No, conservatives shouldn't be fine with Evan Bayh's cashout 

When liberal Washington Post blogger Ezra Klein wrote a lengthy, biting blog post this week about Evan Bayh's various post-Senate professional undertakings, my reaction to Klein's post was: "Good. This is right. Hopefully Klein and other liberals will see how standard this is, and thus develop more skepticism about lawmaking in general."

But conservative Post blogger Jennifer Rubin had a different reaction. Rubin defended Bayh's cashing out to lobby for a K Street firm and work for a private equity firm, presumably providing political intelligence. There's quite a bit wrong with Rubin's post, and I hope no conservatives follow her conclusions.

What really drives Klein nuts is that Bayh would go to work for — gasp! — a law firm that represents “national energy companies, foreign countries, international manufacturing companies, trade associations and local and national businesses.” I supposed the knee-jerk left considers this heinous work. What’s more, he’s going to work for an equity firm....

Rubin's tone is almost one of an older sister revelling in her brother's anguish. But just because a liberal is upset about something doesn't mean conservatives should like it.

To begin with, the revolving door is bad for conservatives, because it helps Big Government get bigger. As I wrote in an earlier column about cash-outs of Bayh and Republican moderate Bob Bennett, guys like Jim DeMint and Rand Paul are a bad fit for K Street. The promise of a cashout makes Republicans act more like Bennett -- pro-TARP, pro-individual mandate, pro-pork. Consider the Great Healthcare Cashout, in which ObamaCare's authors are rewarded with lobbying gigs for drug companies and otehr health-care industries.

Check out the actual lobbying clients McGuire Woods has, and it should upset not only "the knee-jerk left," as Rubin writes.

  • The biggest of the "national energy companies" for whom Bayh will be lobbying at McGuire Woods is Duke Energy. McGuire Woods lobbies for Duke on climate policy, where Duke is an ardent backer of cap-and-trade. The company's CEO is a top Obama fundraises, and the company is bankrolling next year's Democratic National Convention.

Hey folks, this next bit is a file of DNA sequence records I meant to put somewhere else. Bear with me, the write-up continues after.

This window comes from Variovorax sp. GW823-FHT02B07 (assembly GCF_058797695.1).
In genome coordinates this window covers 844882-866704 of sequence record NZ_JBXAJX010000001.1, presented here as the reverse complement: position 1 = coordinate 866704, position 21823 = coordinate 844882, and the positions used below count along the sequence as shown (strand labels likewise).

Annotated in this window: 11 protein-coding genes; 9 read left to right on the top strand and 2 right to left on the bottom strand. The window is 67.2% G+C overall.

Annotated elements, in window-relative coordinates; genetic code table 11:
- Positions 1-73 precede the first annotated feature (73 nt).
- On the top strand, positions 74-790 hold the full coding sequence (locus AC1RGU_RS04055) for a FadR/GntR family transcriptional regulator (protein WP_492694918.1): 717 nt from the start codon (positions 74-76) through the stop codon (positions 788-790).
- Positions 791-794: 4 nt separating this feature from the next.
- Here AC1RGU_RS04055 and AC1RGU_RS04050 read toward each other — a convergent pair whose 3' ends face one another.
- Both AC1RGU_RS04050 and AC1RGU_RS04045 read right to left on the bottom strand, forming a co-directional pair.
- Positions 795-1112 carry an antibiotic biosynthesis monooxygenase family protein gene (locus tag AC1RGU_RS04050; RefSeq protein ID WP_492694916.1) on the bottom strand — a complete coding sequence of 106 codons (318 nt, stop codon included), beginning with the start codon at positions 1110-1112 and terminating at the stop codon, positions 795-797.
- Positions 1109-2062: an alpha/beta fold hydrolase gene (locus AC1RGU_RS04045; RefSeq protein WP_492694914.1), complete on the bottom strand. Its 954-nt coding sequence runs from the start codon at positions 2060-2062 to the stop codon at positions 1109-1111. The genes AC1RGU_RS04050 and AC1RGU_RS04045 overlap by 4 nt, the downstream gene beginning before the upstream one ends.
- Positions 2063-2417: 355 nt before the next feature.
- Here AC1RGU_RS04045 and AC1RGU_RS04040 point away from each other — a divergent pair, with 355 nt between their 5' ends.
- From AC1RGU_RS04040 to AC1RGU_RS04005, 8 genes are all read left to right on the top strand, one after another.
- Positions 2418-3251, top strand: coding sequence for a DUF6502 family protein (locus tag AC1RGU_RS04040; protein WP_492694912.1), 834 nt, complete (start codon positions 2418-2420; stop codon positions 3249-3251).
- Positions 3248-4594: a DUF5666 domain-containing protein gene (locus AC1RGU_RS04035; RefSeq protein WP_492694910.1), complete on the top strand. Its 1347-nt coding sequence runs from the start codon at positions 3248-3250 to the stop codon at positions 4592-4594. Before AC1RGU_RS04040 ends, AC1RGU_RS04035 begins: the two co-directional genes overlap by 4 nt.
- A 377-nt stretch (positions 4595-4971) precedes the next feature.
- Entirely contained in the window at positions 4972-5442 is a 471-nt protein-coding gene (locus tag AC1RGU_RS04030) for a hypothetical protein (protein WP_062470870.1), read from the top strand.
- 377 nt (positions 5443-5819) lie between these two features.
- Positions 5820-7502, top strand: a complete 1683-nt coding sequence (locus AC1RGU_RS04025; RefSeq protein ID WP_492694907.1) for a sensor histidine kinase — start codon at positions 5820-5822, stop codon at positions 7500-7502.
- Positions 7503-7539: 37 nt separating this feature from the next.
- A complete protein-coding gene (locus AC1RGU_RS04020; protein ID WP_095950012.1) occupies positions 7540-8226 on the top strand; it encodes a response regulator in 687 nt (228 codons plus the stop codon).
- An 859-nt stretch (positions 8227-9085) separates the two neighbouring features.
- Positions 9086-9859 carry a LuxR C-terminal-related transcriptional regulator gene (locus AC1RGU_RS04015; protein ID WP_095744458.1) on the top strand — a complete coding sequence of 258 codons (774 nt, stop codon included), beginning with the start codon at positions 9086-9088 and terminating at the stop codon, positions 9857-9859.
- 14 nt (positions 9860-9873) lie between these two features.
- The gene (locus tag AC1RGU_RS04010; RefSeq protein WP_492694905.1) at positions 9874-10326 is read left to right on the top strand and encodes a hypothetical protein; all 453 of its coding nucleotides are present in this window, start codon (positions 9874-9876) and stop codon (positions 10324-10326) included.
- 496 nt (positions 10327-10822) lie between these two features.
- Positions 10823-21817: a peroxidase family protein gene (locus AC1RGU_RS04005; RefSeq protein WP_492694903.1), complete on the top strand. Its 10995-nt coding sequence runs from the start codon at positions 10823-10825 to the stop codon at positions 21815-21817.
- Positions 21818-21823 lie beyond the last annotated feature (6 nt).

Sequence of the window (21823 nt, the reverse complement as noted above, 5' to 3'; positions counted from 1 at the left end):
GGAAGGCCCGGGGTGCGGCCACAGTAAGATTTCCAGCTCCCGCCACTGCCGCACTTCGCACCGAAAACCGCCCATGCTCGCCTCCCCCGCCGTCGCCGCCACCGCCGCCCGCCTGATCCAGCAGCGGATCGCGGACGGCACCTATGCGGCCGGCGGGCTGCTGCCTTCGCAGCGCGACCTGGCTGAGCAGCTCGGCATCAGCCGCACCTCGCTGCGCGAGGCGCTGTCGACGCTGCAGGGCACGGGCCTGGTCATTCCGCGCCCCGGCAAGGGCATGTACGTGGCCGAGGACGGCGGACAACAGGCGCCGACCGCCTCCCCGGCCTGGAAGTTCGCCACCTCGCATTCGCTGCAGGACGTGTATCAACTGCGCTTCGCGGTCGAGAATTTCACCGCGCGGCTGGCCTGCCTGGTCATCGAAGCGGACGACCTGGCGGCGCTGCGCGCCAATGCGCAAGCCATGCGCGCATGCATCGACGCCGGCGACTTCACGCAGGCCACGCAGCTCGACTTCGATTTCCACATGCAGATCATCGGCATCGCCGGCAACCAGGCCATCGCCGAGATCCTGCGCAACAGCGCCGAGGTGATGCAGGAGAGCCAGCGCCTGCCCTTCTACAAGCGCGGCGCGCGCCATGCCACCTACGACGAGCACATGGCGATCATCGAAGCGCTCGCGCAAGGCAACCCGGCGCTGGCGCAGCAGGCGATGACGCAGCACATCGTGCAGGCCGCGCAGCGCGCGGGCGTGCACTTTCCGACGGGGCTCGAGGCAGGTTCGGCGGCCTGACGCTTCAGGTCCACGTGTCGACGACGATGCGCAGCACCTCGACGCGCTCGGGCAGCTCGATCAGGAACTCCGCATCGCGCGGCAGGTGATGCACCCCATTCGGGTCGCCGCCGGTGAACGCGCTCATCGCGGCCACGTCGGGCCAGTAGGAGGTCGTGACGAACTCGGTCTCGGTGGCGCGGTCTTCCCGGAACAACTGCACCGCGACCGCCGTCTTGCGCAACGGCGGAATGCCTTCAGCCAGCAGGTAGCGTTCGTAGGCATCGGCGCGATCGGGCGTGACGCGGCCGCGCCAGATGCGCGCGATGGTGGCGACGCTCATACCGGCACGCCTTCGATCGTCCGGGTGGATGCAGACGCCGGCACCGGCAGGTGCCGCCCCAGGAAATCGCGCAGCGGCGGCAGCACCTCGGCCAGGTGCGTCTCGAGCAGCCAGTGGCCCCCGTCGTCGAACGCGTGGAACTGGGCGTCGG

• The subsidized Federal Home Loan Bank of Atlanta, sort of a mini-Freddie Mac.
  • PharmAthene is a government contractor that appears to have used its connections to the late pork king Jack Murtha to win our tax dollars.
  • Smithfield Foods was McG-W's biggest client last year. One of the firm's lobbying issues for the food giant: Biodiesel subsidies.

And private equity firms are not friends of the free market either. So, Bayh was a "business-government cooperation" type Senator, and now he's lobbying for businesses that get rich off of big government. This is not a good thing from a conservative perspective.

A prime example is Rep. Earl Pomeroy, D-N.D., whose vote for ObamaCare may have cost him his congressional seat. But it also apparently won him a plush job on K Street.

Now, some of the Left's antipathy toward Bayh these days stems from his decision to work for Fox News. I don't find that any more problematic than Joe Scarborough's (or Ezra Klein's) work for MSNBC. In fact, I wish all lawmakers would go to television instead of K Street.

But Rubin seems to see nothing wrong with a lawmaker monetizing his public service as a lobbyist. Here's her conclusion:

I suppose there is no representation, at least not respectable representation, for those who would oppose the left’s agenda. This is a helpful insight into how the left categorizes the evildoers in the world. The notion that business deserves representation or that Bayh can broaden the discussion at Fox is apparently unimaginable.

First, Rubin's implication that McGuire-Woods' lobbying clients "oppose the left's agenda" is simply false.

Second, the problem with Bayh is not that now business will be better represented, it's that he's adding fuel to the revolving-door machine, which increases the power of special-interest pleading, at the expense of the public interest, and particularly at the expense of economic freedom.

Bayh's cashout -- like that of Bob Bennett, Byron Dorgan, and Earl Pomeroy -- is bad, whether you're "left-leaning" or "right-leaning."

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Timothy P. Carney

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